Simi's “Lost and Found” Is Déjà Vu With R&B Relevancy (2024)

Simi's “Lost and Found” Is Déjà Vu With R&B Relevancy (1)

Thanks to the baddies movement and Simi’s “Lost and Found”, the vacancy for a new Afropop girl-next-door is temporarily closed. Since the “Ojagu” days, Simi owned that bubbly space that Nigerians kink for its humble and friendly traits. Now, her OG artist and motherhood statuses outclass that. Simi said her new album “Lost and Found” is a tribute to things we continue to find and rediscover. The cover of her sixth album interprets that premise with a fantasia of Simi opening a rediscovered magical treasure chest, reclaiming her chemistry with music, melody and love stories.

The party starts in earnest with a reflective performance of the album’s title track. Lost and Found is a sobering, honest ballad that corresponds with the confessions of a regular Christian repentant. “Who am I not to count my blessings one by one, by one, by one? / And I’ll learn my lessons ‘cause I was lost, and now I’m found,” Simi sings. “Who knows freedom like someone who was once a slave?” Simi has some ruminative rhetoric to launch at herself and us. “Grateful for wisdom when I remember my foolish ways,” she continues to sing. “Na person wey fall go fit to rise.”

Simi's “Lost and Found” Is Déjà Vu With R&B Relevancy (2)

She’s known for producing and mixing her songs and featuring one or two collaborations on her previous projects. But she brought more hands on deck this time, from the Afropop-centric melodies of rising producer LOUDAA, who produced nine tracks on the album, to the sultry r&b of Estarlik Big Fish to FUNWON’s juju-inflected r&b. Their well-tempered productions maintain the consistent laid-back tempo associated with Simi’s music. The sound direction explores nothing unfamiliar; only a songwriter of Simi’s skills, scope and indigenous interpretations would dare walk aboard it, with familiar experiences, and strut away.

This is Simi’s rejuvenation from the absence her music created during the two years she was away, primarily catering to motherhood. If we’re talking cheesy, funny, real lover girl content and currency, Simi has r&b relevancy on “Lost and Found” although it may not resonate much beyond core listeners. On Know You II, she relishes and recreates extends the magic handed in Know You, her first collaboration with Ladipoe. This magic is nowhere as spellbinding as the refreshing, for-the-new-skool jam with Lojay on Miracle Worker.

The naughty girl-next-door Simi plays on Gimme Something and All I Want. Without losing sight of romance, the music gets more playful on One of One. Romance Therapy is an appreciation of a (finally) understanding lover. Borrow Me Your Body with Falz should’ve made it to the archives. It’s a leveller in comparison to the “Chemistry” they created. The bad-girl tactic assisted by Tiwa Savage on Men Are Crazy hits the goal on social listening and patriarchal capitalisation. It’s not a bad song, but it’s the type to get skips.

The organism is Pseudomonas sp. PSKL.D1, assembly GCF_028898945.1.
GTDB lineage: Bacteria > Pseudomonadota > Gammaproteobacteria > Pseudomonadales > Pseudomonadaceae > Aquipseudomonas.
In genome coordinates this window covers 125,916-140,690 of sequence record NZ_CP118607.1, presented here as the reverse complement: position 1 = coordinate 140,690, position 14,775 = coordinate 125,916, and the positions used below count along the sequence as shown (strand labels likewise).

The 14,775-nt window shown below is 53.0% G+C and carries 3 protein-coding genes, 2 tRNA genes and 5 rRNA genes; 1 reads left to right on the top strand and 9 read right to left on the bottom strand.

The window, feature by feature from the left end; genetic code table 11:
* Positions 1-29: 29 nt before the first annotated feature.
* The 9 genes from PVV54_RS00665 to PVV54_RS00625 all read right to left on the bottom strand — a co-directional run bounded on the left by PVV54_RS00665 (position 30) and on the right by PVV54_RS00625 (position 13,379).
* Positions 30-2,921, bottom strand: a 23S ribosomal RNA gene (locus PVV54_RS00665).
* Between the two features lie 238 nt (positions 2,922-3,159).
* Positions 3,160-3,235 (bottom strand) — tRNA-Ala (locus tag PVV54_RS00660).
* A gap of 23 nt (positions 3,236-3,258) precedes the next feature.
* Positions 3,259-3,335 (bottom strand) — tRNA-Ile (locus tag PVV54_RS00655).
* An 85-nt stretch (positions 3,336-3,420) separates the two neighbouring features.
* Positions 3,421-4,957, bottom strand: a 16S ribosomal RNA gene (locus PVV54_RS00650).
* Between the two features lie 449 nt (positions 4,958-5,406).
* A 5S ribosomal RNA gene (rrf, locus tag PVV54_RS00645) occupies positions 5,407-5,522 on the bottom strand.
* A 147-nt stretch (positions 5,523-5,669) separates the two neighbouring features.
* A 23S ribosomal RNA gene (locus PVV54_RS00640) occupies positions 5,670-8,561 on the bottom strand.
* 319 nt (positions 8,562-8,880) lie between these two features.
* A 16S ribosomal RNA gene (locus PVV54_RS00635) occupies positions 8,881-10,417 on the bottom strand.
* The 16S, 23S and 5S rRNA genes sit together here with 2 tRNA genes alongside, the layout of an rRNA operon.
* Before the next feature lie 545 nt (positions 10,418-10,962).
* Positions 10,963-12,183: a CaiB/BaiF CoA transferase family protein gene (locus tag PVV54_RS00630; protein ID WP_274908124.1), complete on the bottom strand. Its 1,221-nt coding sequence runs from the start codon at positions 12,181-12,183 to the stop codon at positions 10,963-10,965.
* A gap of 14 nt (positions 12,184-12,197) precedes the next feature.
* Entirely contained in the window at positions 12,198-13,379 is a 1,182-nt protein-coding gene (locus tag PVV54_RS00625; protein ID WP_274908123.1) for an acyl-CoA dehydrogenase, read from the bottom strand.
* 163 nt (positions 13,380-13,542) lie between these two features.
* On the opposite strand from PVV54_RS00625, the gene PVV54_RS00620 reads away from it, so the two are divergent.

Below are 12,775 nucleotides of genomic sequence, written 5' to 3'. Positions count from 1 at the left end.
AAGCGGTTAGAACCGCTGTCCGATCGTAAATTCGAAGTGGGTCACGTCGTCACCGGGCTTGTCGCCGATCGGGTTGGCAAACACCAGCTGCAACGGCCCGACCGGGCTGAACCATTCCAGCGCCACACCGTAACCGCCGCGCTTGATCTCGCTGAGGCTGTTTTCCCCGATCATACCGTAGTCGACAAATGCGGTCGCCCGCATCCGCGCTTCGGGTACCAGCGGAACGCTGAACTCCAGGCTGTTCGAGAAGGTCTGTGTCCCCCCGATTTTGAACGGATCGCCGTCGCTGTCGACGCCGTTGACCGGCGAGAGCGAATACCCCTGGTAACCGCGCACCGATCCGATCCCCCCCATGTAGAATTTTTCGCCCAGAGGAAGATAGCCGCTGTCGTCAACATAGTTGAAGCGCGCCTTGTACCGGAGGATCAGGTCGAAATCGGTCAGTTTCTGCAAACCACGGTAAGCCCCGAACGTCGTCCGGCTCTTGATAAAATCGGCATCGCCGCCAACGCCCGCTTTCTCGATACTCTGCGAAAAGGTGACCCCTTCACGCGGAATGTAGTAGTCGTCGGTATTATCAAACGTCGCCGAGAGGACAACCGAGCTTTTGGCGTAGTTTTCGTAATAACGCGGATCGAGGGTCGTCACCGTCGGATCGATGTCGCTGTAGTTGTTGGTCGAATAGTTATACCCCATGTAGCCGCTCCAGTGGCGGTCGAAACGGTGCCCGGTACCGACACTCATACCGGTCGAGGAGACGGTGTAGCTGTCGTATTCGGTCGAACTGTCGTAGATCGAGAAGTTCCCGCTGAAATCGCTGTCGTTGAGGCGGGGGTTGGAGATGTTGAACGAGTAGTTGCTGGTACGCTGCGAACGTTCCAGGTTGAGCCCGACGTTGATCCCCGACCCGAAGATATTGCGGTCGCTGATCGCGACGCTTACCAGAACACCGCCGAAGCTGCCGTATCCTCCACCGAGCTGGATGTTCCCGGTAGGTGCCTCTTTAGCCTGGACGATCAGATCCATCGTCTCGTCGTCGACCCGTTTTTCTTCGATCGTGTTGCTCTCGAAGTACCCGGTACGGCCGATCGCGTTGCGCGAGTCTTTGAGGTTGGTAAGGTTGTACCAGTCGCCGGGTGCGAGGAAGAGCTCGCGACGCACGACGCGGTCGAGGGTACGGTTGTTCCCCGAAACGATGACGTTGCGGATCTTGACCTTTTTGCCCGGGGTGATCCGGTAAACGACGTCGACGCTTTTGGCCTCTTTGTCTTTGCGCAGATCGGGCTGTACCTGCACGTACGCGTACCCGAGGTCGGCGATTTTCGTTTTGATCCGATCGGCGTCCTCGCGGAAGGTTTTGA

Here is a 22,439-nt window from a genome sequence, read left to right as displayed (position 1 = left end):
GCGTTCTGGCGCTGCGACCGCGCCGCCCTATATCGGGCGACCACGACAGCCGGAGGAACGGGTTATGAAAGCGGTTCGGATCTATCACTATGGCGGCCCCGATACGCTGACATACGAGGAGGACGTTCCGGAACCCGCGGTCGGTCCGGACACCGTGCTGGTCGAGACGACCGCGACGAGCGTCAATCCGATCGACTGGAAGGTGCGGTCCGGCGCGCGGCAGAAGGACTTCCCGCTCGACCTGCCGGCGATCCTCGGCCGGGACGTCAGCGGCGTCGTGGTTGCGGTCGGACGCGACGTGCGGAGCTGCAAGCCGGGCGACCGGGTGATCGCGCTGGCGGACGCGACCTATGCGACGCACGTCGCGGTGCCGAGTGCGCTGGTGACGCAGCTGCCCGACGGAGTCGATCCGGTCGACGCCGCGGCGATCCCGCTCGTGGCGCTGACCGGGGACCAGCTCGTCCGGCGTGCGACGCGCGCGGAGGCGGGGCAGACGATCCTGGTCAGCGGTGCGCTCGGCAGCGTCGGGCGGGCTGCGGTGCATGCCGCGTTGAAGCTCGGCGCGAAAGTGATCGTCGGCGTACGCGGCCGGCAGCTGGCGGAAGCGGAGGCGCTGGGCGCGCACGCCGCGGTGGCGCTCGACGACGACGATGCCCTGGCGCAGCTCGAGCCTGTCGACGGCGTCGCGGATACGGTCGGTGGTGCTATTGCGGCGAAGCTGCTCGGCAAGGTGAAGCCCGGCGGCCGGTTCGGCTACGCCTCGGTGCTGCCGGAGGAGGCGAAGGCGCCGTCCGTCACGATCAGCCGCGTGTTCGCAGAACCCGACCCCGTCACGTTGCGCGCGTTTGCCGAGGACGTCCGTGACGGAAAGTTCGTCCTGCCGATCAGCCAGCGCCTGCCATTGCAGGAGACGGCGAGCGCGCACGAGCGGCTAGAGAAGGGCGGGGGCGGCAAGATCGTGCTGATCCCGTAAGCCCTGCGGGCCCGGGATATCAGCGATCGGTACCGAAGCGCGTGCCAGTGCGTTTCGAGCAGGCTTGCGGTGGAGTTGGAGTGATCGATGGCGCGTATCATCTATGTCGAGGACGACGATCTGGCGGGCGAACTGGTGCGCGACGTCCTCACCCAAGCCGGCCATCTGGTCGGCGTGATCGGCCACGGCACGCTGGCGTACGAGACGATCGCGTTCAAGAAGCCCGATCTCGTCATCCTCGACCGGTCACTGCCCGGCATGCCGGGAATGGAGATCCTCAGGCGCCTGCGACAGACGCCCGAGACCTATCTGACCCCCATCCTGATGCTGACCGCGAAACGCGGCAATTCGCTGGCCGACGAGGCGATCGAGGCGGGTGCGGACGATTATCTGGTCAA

Simi's “Lost and Found” Is Déjà Vu With R&B Relevancy (3)

Words of affirmation are prevalent in Simi’s songs. She needs assurance on RnB Luv and its screams for a seductive Seyi Shay verse. Woman to Woman is a beautifully orchestrated salute to the women folk. The album’s zinger comes in the form of Alafia with Bella Shmurda. “Baby, ma j’oju mi o, baby ma j’oju o / Ma je kaye riwa / Oun a ni lan na ni / Baby, ma j’oju mi o, baby ma j’oju o / Funmi lalaafia, funmi lalaafia o.” Simi asks for lifelong commitment and peace, not emotional hurt, betrayal or messy drama. It catches Simi in her most honest form. Bella Shmurda’s tenor rings through the song with a romantic Afrobeats glossary.

Messiah is an exciting collaboration between Simi and Asa, who has inspired the former since she was a youngin. The song’s a mellow rejection of the weighty burdens of others, a bob-and-weave track. It’s every man for himself. Call it selfish, but no one gives others what they need for themselves. Jowo featuring Ebenezer Obey could have been another beautiful track if it worked with the original material or takes a bite of the guitar instead of recording the Juju legend’s vocal decline.

From self-searching to lifelong commitment and feisty Men Are Crazy, Simi explores different versions of herself. Although it feels like a reinvention, the girl-next-door narrative remains and has yet to age well in her biography. It makes the music feel like she’s comfortable with the victories delivered in the past. “Lost and Found” is reminiscent of her previous works, “Simisola” (2017) and “Omo Champagne Volume 1” (2019).

Simi's “Lost and Found” Is Déjà Vu With R&B Relevancy (4)

“Lost and Found” is a dizzying package of unfiltered love confessions and unapologetic romanticism, young-wifey melodies, subtle girl-next-door vibes, Owambe special numbers, and comeback attempts: Simi gives no power to let consumerism dictate her music choices. She finds comfort in her strength again, then makes another good album out of her rediscovery.

Simi's “Lost and Found” Is Déjà Vu With R&B Relevancy (2024)
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